2016 MLB Draft Profile: RHP Cody Sedlock, Illinois

Fifth up in my 2016 MLB Draft profile series is another college reliever-turned-starter in Fighting Illini Cody Sedlock.

Previous entries

6’4, 210 pounds
Position: Pitcher
Bats: Right
Throws: Right
DOB: June 19, 1995

Champaign, Ill.
Class: Junior

Baseball America: 42
Baseball Prospectus: 28
ESPN: 20
Minor League Ball: 39
MLB.com: 32
Perfect Game: 38
Scouting Baseball: 23

Slot recommended bonus (No. 20): $2,316,300
Slot recommended bonus (No. 32): $1,940,700
Slot recommended bonus (No. 36): $1,791,000

Editor’s note: All information of draft prospects compiled from internet sources, scouting reports and video.


Sedlock has a similar background to some former Dodger draftees. Let’s see if you can figure it out: Josh Lindblom, Chris Reed, Tom Windle, Brock StewartJosh Sborz … that’s right, they’re all college relievers-turned starters. That’s what Sedlock is, but unlike the three of the four listed above, Sedlock might actually be able to pull it off (and Sborz & Stewart are doing well thus far).

The big right-hander isn’t uncommon to his former teammate Tyler Jay, who was drafted No. 6 overall by the Twins in last year’s draft (and the Dodgers had some interest in Jay, if he were to fall in the draft). Sedlock is armed with a sinking fastball that sits in the low-90s. It has touched the mid-90s, but that has been out of the bullpen. It has heavy sinking action that should produce a lot of ground balls, if not some swings-and-misses. He has a low-80s slider that has flashed above-average but needs more refinement. Out of the rotation, he also has a curveball and changeup, but both of those need significant work in terms of quality and command.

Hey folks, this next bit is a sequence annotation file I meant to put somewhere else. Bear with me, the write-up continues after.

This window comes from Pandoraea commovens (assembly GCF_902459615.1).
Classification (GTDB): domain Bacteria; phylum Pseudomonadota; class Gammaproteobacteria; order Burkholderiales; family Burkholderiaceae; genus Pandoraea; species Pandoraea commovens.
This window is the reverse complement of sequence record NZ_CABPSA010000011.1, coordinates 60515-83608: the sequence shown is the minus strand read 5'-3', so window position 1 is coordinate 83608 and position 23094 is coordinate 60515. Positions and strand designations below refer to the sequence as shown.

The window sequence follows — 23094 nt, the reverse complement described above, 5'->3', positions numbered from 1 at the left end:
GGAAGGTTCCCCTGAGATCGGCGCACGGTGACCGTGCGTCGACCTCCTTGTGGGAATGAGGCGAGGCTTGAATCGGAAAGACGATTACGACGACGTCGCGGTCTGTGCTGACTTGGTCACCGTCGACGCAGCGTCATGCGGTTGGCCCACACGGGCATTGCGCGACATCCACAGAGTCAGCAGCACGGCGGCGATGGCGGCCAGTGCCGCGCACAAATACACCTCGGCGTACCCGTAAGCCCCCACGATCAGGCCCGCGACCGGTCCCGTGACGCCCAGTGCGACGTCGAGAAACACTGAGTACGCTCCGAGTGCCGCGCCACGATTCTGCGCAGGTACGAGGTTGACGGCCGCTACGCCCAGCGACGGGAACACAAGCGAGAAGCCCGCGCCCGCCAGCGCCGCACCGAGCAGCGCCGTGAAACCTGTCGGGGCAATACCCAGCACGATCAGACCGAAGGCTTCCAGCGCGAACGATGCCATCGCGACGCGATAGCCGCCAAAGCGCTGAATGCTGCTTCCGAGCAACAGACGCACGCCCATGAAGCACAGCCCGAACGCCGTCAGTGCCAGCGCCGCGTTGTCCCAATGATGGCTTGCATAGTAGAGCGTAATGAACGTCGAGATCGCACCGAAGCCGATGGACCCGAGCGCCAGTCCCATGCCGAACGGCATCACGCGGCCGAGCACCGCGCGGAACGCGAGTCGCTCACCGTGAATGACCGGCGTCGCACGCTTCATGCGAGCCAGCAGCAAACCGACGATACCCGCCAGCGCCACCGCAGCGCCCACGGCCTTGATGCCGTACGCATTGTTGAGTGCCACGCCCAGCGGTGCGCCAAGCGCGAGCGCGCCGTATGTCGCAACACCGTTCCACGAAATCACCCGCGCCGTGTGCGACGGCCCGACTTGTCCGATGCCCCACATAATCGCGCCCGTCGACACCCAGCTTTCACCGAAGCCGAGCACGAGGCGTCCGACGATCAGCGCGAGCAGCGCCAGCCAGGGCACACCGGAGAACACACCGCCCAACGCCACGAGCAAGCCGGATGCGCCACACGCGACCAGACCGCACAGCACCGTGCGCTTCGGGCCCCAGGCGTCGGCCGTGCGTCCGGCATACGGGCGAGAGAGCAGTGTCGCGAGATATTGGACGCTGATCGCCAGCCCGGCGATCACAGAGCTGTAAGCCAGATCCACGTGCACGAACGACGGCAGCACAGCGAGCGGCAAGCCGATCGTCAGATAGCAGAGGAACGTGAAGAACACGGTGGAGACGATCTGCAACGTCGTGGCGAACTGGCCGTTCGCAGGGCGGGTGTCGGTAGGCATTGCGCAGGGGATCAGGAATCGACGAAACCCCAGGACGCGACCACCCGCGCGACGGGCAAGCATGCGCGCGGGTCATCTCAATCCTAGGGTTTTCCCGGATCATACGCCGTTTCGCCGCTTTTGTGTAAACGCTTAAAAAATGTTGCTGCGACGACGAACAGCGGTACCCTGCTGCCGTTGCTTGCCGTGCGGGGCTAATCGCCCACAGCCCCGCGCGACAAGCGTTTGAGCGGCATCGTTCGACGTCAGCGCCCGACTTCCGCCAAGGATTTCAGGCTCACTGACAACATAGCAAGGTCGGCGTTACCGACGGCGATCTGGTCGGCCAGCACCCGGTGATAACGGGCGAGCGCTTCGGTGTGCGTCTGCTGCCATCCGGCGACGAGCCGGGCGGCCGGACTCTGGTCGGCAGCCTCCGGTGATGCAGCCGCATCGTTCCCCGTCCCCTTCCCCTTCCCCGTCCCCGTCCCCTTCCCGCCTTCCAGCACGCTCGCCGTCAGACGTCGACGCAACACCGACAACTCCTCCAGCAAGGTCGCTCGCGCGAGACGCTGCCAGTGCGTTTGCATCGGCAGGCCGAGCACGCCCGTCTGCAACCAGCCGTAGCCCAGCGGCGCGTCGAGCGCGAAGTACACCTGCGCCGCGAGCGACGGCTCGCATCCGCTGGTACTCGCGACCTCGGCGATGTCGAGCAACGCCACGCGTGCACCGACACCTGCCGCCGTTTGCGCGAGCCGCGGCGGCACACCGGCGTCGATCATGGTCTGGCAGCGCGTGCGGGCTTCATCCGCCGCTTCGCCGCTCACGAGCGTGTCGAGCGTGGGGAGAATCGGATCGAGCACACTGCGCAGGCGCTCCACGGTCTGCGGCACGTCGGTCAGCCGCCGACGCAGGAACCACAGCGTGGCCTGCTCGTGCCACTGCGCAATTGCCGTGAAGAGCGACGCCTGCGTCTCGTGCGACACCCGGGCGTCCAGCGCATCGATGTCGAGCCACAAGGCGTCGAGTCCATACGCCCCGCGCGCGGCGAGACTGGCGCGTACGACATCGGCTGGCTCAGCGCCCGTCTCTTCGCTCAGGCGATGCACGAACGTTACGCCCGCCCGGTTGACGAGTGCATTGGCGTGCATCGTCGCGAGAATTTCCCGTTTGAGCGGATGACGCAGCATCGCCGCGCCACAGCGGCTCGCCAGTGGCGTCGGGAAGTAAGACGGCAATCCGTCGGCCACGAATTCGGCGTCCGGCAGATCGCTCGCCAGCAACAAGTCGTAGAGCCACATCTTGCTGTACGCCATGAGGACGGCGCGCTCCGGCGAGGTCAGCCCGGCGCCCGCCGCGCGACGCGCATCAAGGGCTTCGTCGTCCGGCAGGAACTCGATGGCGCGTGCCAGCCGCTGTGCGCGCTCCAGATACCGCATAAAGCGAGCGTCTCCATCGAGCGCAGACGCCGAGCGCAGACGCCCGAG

His delivery looks like a guy who is converting from the bullpen to the rotation. It’s a bit stiff and needs work to become more fluid and less mechanical. He sometimes finishes with upright, which can cause some command/control issues. He gets pretty solid extension on his pitches to give them a bit more life. There’s a little arm-whip in his delivery. It isn’t necessarily a bad thing, but it might be something to keep an eye on going forward. He definitely has the frame and physicality to be a starting pitcher, but he’ll need to show that his stuff can remain effective later into games.


Video courtesy of Andrew Krause and Baseball America

Sedlock is a junior at Illinois and should be easily signable in the first round. He’s maxed out physically, is a project as a starting pitcher and has a No. 3 starter’s ceiling. If he doesn’t hit that ceiling, he could be a nice back-end starter. If starting doesn’t work out, he has bullpen experience to fall back on, which might be the best thing for him in the long run. He might not ever be a lock-down closer, but a high-leverage reliever with velocity and the ability to get ground balls is quite valuable.

He’s probably a bit of a reach at No. 20, but if it allows the Dodgers to roll the dice on a prep player at 32 and/or 36, then maybe the Dodgers try to get him cheap at 20 and use the extra money on future picks. In recent mock drafts, there have been runs on college pitchers, with Sedlock going in the 15-18 range at times. It shouldn’t be a surprise to see him gone before No. 20, but if it’s between him and a prep player, I think the Dodgers might opt for the college arm.

About Dustin Nosler

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Dustin Nosler began writing about the Dodgers in July 2009 at his blog, Feelin' Kinda Blue. He co-hosted a weekly podcast with Jared Massey called Dugout Blues. He was a contributor/editor at The Hardball Times and True Blue LA. He graduated from California State University, Sacramento, with his bachelor’s degree in journalism and a minor in digital media. While at CSUS, he worked for the student-run newspaper The State Hornet for three years, culminating with a 1-year term as editor-in-chief. He resides in Stockton, Calif.